But it was after the 1980s that their popularity really took off with the rise of domestic tourism driven by the emergence of the middle classes, eager for leisure activities (Sacareau, 2011). The middle class made hill stations their favourite destinations, visited usually in summer during the rainy season (Ill. 3). For domestic tourists, they constitute a major difference by comparison, due to the cooler weather, vegetation and exotic architecture. Domestic tourists — who number in the hundreds of thousands and even millions — largely overtake international tourists, who are much fewer and most often limited to nostalgia tourism among descendants of former colonists (six million Vietnamese tourists visited Dalat in 2018 compared to 485,000 international tourists; approximately six million Indian tourists visited Darjeeling compared to only 30,000 international tourists!).
For Indian tourists who cannot afford to travel to Europe, Himalayan hill stations are a kind of substitute Switzerland, frequently used as a backdrop for many highly popular films produced by Bollywood. These films have put such landscapes into the popular imagination of tourism and play a definite role in popularising Himalayan destinations among young honeymooners.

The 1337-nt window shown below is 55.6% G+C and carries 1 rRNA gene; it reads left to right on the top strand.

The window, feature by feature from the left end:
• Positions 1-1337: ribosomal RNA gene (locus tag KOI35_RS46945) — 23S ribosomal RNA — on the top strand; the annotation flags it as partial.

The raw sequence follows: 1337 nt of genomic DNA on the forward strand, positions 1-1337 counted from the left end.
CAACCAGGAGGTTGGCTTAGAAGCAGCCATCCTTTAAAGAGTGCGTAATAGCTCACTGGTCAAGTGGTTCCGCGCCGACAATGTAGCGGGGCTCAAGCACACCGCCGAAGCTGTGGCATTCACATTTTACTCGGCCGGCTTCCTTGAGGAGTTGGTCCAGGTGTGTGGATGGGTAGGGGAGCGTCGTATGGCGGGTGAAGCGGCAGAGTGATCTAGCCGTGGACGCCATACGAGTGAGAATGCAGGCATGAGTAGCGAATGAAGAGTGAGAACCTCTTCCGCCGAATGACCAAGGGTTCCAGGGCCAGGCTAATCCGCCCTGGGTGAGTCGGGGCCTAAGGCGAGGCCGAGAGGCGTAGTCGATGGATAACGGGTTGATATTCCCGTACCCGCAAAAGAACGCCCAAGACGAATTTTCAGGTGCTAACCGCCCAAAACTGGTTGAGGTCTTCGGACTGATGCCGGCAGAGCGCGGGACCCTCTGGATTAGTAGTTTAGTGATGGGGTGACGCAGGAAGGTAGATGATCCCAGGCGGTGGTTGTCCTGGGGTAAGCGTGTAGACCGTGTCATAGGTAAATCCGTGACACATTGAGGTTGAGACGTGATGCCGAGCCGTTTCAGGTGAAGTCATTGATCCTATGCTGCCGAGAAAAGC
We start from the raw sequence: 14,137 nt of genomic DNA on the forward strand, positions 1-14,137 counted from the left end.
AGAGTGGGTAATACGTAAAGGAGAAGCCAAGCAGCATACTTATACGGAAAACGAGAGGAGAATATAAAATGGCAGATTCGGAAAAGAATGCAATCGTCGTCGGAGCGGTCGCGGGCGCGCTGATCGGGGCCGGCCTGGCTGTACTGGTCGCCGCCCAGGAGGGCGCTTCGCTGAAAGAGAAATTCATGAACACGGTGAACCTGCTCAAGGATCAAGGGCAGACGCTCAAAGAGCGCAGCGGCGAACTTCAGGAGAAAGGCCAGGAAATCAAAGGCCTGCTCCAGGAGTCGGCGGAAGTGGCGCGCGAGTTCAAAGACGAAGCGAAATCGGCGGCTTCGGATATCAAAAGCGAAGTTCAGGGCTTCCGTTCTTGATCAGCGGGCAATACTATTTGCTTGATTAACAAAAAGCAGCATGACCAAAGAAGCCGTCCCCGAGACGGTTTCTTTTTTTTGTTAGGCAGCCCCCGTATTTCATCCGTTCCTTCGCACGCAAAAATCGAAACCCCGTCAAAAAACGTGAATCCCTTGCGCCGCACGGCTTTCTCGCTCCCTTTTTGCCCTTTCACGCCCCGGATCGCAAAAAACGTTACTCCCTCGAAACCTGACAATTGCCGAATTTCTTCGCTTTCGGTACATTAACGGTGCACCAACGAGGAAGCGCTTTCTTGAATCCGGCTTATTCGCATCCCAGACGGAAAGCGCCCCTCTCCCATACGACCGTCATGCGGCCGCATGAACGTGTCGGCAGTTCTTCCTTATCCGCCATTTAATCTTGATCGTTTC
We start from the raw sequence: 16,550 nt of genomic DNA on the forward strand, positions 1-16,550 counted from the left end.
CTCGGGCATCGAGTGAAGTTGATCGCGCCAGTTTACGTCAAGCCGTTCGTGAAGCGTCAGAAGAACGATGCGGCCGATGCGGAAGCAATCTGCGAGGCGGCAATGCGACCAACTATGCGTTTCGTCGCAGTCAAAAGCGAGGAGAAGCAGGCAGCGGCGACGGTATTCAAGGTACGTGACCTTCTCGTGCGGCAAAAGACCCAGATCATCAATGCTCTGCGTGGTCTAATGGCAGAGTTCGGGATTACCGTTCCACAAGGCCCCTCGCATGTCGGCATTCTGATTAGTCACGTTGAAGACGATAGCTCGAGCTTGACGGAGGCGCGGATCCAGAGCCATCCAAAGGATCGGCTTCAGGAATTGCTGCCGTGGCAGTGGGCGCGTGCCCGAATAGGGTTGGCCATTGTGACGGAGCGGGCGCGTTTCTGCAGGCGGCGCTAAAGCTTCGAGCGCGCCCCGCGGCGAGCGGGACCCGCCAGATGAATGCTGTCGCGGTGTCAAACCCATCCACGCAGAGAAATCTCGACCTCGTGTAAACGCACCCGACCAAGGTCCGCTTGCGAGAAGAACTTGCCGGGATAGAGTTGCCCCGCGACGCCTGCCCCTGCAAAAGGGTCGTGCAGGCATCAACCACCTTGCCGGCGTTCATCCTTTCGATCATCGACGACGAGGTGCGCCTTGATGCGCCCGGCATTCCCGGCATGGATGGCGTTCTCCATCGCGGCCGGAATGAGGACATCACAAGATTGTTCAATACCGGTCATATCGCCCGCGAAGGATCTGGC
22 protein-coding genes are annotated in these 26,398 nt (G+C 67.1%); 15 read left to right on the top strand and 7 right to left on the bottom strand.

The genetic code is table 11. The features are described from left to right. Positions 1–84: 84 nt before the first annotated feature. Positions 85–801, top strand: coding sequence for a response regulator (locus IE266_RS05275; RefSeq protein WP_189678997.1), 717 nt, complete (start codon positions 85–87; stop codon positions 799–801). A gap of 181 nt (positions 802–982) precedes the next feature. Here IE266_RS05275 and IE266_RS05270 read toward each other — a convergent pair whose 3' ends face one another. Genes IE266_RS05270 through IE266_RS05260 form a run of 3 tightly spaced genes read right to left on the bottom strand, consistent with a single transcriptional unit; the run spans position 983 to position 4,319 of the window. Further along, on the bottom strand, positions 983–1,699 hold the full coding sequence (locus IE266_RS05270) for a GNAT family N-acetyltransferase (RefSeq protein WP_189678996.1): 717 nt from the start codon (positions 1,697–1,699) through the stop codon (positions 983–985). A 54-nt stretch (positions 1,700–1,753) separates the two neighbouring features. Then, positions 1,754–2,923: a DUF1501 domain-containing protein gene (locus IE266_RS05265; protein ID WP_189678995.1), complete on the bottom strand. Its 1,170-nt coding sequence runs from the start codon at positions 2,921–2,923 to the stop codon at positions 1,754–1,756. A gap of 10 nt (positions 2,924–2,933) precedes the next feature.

This type of travel is one of the main reasons for tourist travel to hill stations. ‘Unafraid of driving two days for a single holiday, one sets off piled into a car or coach, for walks through green meadows, tea plantations and forests, for canoeing on a lake, picnics (very popular in India) or a romantic honeymoon, without fearing the bustling crowds in peak season, and without being overly concerned about the serious degradation of the location (water pollution) linked to infrastructure that is no longer suited to its use. These are the filming locations for sentimental musicals produced in “Bollywood” (Bombay) or Madras. And what better advertisement for a resort than to see it on the big screen, as the backdrop to a musical scene of a lover’s game of hide and seek?’ (Landy, 1993: p. 99). The same can be said of Dalat, the ‘honeymoon paradise’, ‘city of flowers’ and destination of choice for honeymooners in Vietnam.
The growth of tourism has been a powerful factor in the transformation of hill stations, contributing to their population growth and making them increasingly urban. Some have had their administrative functions reinforced by becoming state or regional capitals and academic centres (Shimla, Dalat). They are capable of polarising peripheral areas and spreading tourism and its urbanity. They therefore illustrate one of the potential evolutions of tourist locations, namely the shift from resort to tourist city and the role of tourism in the early establishment of these mountain territories in globalisation.